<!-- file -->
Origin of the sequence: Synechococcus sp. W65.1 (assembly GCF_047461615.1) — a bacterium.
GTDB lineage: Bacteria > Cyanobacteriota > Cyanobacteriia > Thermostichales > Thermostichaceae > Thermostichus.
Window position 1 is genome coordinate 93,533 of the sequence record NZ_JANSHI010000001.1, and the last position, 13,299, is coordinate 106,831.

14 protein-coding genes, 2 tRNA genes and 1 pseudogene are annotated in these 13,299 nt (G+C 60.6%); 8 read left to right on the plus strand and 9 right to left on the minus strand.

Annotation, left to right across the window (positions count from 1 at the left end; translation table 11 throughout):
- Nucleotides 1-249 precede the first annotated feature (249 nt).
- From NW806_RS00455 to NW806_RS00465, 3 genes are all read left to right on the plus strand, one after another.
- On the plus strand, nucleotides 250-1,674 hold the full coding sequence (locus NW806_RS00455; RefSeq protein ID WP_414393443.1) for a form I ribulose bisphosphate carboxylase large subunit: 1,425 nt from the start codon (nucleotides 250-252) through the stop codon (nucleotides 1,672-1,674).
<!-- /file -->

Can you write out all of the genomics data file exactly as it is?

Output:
Origin of the sequence: Synechococcus sp. W65.1 (assembly GCF_047461615.1) — a bacterium.
GTDB lineage: Bacteria > Cyanobacteriota > Cyanobacteriia > Thermostichales > Thermostichaceae > Thermostichus.
Window position 1 is genome coordinate 93,533 of the sequence record NZ_JANSHI010000001.1, and the last position, 13,299, is coordinate 106,831.

14 protein-coding genes, 2 tRNA genes and 1 pseudogene are annotated in these 13,299 nt (G+C 60.6%); 8 read left to right on the plus strand and 9 right to left on the minus strand.

Annotation, left to right across the window (positions count from 1 at the left end; translation table 11 throughout):
- Nucleotides 1-249 precede the first annotated feature (249 nt).
- From NW806_RS00455 to NW806_RS00465, 3 genes are all read left to right on the plus strand, one after another.
- On the plus strand, nucleotides 250-1,674 hold the full coding sequence (locus NW806_RS00455; RefSeq protein ID WP_414393443.1) for a form I ribulose bisphosphate carboxylase large subunit: 1,425 nt from the start codon (nucleotides 250-252) through the stop codon (nucleotides 1,672-1,674).